The Global Jihad

Spotlight on Global Jihad (July 30 – August 5, 2020)

The wave of terrorist attacks called "raids of attrition" which began on July 22, 2020, ended on July 31. 2020. During its ten days more than 100 attacks were carried out (similar to the previous wave, between May 14 and 24, 2020). The largest number of attacks was in Iraq, which continues to be ISIS's main arena of activity. Most of the attacks were routine (detonating IEDs, attacking military facilities and camps, sniper fire, executions).
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An ISIS large-scale attack in the northern Sinai Peninsula demonstrates well the improvement in its operational capabilities and the weakness of the Egyptian security forces

On July 21, 2020, ISIS carried out a large-scale combined attack against an Egyptian army camp near the village of Rabi’a, west of Bir al-Abd (near the coastal highway, about 30 km from the Suez Canal). According to ISIS’s claim of responsibility (which is in line with Arab media reports), 40 members of the Egyptian security forces were killed, and over 60 were wounded.
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Spotlight on Global Jihad (July 23-29, 2020)

The ceasefire is being maintained in the Idlib region of northern Syria, but there has been an increase in the intensity of the incidents between the Syrian army and the rebel organizations. On July 22, 2020, ISIS launched a synchronized wave of attacks known as the Raids of Attrition, (which has not yet ended). The most notable was a large-scale combined attack in the northern Sinai Peninsula, near the village of Rabi’a, west of Bir al-Abd (near the coastal highway, about 30 km from the Suez Canal). Another notable attack carried out as part of the Raids of Attrition was the killing of a senior Syrian Military Security operative in Daraa by an ISIS suicide bomber.
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ISIS’s current strategy: Relinquishing territorial control and focusing on intensifying local activity in the various provinces, mainly in Iraq

ISIS’s activity in the past year has been marked by efforts to recover from two severe blows that it suffered (the collapse of the Islamic State and the killing of its leader Abu Bakr al-Baghdadi). These blows damaged its military and financial capabilities, eroded the “ISIS brand” which had been cultivated for years, and forced it into a process of changing its operating methods and the goals that it had set for itself.
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Spotlight on Global Jihad (July 16-22, 2020)

The ceasefire is being maintained in the Idlib region of northern Syria, apart from isolated incidents between the warring sides. This week, an outbreak of COVID-19 was reported in the Idlib region. The main terrorist attack in Syria was a car bomb explosion near the Syrian-Turkish border crossing. In the Iraq Province, low-intensity activity took place this week. In the Sinai Peninsula, a large-scale combined attack was carried out against an Egyptian army camp and checkpoint west of Bir al-Abd.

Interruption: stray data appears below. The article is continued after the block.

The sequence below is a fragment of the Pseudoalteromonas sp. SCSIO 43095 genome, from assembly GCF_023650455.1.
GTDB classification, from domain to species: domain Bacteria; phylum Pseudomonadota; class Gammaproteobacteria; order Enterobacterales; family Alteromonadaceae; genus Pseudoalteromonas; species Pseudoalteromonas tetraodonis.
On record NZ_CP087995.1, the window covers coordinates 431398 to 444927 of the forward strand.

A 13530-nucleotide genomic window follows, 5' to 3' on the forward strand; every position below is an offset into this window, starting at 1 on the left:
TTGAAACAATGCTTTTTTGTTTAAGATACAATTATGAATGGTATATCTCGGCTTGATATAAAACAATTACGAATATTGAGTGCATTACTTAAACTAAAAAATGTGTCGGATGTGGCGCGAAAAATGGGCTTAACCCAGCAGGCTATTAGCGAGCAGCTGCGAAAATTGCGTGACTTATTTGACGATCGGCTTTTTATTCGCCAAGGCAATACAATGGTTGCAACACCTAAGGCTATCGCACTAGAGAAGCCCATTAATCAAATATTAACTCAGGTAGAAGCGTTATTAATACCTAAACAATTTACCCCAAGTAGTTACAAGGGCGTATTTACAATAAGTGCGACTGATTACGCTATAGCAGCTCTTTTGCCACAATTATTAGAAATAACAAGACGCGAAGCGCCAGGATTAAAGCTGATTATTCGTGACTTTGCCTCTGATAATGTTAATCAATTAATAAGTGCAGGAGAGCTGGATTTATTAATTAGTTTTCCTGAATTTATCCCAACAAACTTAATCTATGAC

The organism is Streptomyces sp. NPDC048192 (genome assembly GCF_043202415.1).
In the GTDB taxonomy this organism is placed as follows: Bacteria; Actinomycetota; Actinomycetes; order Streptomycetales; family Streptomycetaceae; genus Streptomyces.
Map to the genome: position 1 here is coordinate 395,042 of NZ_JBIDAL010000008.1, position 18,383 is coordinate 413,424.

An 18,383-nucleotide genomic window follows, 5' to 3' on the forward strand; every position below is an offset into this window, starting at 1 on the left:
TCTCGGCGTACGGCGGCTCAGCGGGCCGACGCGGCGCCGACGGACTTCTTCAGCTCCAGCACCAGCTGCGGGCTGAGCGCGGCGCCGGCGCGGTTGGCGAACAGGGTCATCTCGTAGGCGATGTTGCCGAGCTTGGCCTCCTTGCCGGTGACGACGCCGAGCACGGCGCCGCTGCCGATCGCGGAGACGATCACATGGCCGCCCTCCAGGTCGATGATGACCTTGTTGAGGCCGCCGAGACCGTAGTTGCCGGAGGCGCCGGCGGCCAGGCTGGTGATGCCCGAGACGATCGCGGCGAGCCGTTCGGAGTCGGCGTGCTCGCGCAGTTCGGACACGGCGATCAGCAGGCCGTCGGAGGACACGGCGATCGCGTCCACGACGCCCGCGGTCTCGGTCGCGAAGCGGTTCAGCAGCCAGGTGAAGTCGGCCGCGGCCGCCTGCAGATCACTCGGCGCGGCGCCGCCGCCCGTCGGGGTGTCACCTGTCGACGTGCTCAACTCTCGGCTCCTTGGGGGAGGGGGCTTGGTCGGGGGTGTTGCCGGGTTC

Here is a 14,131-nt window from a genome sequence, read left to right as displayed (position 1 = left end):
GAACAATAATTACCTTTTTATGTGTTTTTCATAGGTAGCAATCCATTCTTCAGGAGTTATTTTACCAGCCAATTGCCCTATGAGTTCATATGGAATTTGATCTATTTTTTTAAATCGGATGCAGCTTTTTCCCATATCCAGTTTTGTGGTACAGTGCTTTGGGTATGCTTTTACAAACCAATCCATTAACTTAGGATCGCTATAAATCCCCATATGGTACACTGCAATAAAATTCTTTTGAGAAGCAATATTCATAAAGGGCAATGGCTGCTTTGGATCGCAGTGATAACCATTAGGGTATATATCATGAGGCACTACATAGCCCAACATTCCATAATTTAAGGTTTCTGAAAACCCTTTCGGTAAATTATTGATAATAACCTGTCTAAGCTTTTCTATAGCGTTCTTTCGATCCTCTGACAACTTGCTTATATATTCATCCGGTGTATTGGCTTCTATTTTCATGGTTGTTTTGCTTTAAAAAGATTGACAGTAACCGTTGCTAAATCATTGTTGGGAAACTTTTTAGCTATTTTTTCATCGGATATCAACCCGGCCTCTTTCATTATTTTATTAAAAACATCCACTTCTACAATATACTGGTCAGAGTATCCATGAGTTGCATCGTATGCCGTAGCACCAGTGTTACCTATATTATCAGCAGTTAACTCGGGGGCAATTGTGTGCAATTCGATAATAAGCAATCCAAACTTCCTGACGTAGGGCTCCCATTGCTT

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Spotlight on Global Jihad (July 9-15, 2020)

The ceasefire is being maintained in the Idlib region of northern Syria, but there has been an increase in the number and severity of local incidents between the warring sides. In the Iraq Province, ISIS’s main area of activity, ISIS’s attacks continued, mainly the activation of IEDs against the Iraqi security forces and Shiite militias (the Popular Mobilization). This week, Nigeria was the most active of ISIS’s provinces in Africa and Asia.
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The Global Jihad

The global jihad is the name given to the international network of Islamist terrorist organizations sharing Al-Qaeda’s ideology. In fact, all the Muslim fundamentalist terrorist organizations in the world regard themselves as part of Islamic jihad. These groups have many supporters within the Islamic world, who adhere to a compelling religious justification for a military interpretation of the term jihad.

The full name of the global jihad is the “World Islamic Front for Jihad against Jews and Crusaders.” It serves as an umbrella organization for coalitions of terrorist organizations and independent terrorist networks with common ideologies and shared operational ties. 

The global jihad organizations base their activities on Islamist ideology, which regards the religion of Islam as a way of life, determining not only the individual’s way of life but also the character of the regime and society. The Islamic jihad organizations regard Western culture as the complete opposite of Islam. They consider the free world as the enemy of all Muslims. They despise the values of the West, especially democracy, secularism, equality and human rights. The Islamist terrorist organizations advocate all-out war, jihad, against those perceived as their enemies (in various places, Islamist terrorist organizations fight against different enemies), and perpetrate mass killings and massacres, mostly against unarmed random victims.

All the organizations in the global jihad strive to spread Islam and establish Islamic law in all the countries in the world through a jihad against the West and its allies (among them Israel and the pro-Western Arab states). Global jihad organizations advocate a total, uncompromising battle in which the ends justify any and all means. Some of the global jihad networks carry out independent terrorist attacks and others cooperate with each other at various levels.